Power To The People; Enlightening Experiences
“All power corrupts, but we need the electricity”—Anonymous
It was a dark and stormy night… Mary and I were watching a DVD when the house was hit with a massive power surge. For a second I wondered about my computers but quickly forgot about them until turning them on a few days later. My Mac Pro and peripherals that are connected to a hefty APC (www.apc.com) uninterruptible power supply were fine. My iMac didn’t want to start but eventually did and that’s when I noticed that my Western Digital (WD) network drive did not show up on either computer. I handed the drive to technical guru Kevin Elliott (www.digitalmd.com) who, working with WD’s tech support, was unable to resuscitate it. The common denominator was that it and the iMac were plugged into a power strip built into a computer desk. In a massive display of locking the barn after the horses escaped, I obtained a large, sleek Belkin (www.belkin.com) 12-outlet surge protector and unplugged all the devices from the desk’s power strip along with the equipment connected to a cheapo surge protector and plugged them all into the new Belkin unit that provides 4000 Joules of surge protection. What happened to the drive? To be continued…
Plug-In Of The Month
Bokeh is an optical buzzword that describes the pleasing quality of an image’s out-of-focus areas. A little more subjective than the Richter scale, most photographers know good bokeh when they see it, even if they don’t know the term. Alien Skin Software’s (www.alienskin.com) Bokeh 2 is a Photoshop-compatible plug-in that simulates the depth-of-field effects of specific camera lenses and can be used to create a narrow depth of field after a photograph was captured. You can also simulate depth-of-field effects by importing selection masks from Photoshop.
Bokeh 2 now includes the ability to create zooming, spinning, and spiraling effects, allowing you to add an element of fun to your photographs. The plug-in lets you create distinctive bokeh highlights using different diaphragm shapes and lets you produce natural vignetting to simulate lens effects à la Holga. A combination of blurring and vignetting effects like burning and bleaching lets you shift a viewer’s attention to specific parts of a photograph. Bokeh 2’s built-in radial and planar region shapes can be used to create tilt-shift effects similar to shooting with a Lensbaby, but all done after capture. This latest version adds grain matching, lets you use multiple regions of focus, and has a super-fast preview. The older version of Bokeh was really good but this one’s great. You’ll want to upgrade.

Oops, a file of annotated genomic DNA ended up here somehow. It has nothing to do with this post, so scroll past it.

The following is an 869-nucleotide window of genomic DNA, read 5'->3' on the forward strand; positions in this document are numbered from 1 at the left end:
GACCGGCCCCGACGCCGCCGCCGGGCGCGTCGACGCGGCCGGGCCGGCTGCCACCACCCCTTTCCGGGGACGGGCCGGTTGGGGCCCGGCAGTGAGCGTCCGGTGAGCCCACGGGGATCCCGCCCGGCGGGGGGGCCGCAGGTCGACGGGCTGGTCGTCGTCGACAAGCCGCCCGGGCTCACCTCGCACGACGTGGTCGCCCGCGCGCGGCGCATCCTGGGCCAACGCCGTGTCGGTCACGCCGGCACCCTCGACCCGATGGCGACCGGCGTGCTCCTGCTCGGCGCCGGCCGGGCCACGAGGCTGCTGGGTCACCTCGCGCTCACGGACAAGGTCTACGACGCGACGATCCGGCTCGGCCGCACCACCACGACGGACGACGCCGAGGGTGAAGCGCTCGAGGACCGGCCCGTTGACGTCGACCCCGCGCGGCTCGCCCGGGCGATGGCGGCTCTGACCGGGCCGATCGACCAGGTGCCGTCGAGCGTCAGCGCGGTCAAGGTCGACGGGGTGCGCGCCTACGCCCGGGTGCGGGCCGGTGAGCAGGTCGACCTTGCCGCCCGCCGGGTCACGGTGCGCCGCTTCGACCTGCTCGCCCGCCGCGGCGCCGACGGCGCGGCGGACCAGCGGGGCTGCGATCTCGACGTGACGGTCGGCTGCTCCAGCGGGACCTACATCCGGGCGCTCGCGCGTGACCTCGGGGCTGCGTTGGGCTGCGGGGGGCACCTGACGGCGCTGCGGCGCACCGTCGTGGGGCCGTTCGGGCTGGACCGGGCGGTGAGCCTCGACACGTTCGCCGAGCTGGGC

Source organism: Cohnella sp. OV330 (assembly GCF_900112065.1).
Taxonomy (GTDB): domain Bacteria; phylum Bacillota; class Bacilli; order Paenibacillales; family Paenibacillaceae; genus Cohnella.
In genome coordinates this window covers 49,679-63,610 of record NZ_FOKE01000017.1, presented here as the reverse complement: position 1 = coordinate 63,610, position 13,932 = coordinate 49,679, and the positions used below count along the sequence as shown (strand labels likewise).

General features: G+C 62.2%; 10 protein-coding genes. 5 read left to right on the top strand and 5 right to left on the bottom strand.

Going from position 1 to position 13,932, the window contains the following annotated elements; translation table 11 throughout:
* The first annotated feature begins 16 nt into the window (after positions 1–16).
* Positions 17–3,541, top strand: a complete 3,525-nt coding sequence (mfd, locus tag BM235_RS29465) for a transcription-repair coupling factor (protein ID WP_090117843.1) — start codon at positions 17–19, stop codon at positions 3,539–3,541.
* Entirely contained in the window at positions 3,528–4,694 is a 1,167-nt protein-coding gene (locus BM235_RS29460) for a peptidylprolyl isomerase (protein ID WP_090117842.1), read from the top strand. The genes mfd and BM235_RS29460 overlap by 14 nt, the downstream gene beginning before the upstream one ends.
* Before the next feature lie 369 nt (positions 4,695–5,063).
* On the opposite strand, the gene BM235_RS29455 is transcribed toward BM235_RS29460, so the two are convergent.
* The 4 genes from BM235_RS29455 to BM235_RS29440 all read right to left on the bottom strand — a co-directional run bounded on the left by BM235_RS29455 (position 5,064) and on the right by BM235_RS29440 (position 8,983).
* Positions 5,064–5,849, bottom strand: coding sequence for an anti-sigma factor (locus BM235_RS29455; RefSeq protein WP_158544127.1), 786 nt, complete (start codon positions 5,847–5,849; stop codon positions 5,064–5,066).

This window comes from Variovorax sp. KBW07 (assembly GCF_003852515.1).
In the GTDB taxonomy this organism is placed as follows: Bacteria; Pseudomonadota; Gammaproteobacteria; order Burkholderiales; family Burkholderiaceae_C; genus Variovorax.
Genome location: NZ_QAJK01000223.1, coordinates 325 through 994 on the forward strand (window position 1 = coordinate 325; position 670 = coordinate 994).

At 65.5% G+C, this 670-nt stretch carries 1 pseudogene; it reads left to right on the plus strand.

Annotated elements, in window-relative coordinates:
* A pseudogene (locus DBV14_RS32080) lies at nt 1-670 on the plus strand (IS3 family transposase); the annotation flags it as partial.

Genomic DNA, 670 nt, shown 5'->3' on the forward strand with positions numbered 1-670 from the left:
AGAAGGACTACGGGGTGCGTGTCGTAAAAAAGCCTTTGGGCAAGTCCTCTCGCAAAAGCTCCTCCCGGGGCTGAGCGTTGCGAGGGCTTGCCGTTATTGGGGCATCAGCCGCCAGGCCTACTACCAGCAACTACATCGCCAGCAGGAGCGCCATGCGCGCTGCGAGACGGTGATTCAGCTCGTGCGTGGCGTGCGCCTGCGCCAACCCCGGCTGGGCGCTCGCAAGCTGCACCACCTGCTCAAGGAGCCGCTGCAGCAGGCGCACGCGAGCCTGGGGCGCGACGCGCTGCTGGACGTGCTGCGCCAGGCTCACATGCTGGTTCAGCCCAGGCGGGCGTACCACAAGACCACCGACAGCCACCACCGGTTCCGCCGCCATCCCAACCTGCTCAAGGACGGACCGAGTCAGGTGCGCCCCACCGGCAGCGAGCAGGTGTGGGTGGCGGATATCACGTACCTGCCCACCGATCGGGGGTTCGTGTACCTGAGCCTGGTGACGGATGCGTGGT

Puffer The Magic Diffuser
Gary Fong’s (www.garyfongestore.com) “Puffer” flash diffuser is now available for Sony and Konica Minolta SLRs, in addition to the existing models that fit Canon, Fuji, Nikon, Olympus, Panasonic, Pentax, Samsung, and Sigma cameras. The unique body shape of Sony and Konica Minolta SLRs required Fong to rework the Puffer to attach to these cameras. The inexpensive ($19.99) Puffer softens the harsh light of on-camera flash and minimizes or eliminates shadows to produce diffused lighting that’s perfect for portraits or close-up photographs. It slips directly onto the camera’s hot shoe and is easily adjustable for center positioning on all Sony, Konica Minolta, and all of the aforementioned cameras equipped with a pop-up flash, regardless of size. The Puffer allows photographers of all levels to create softer lighting using their camera’s pop-up flash and belongs in your camera bag.
Paint It, Just Paint It!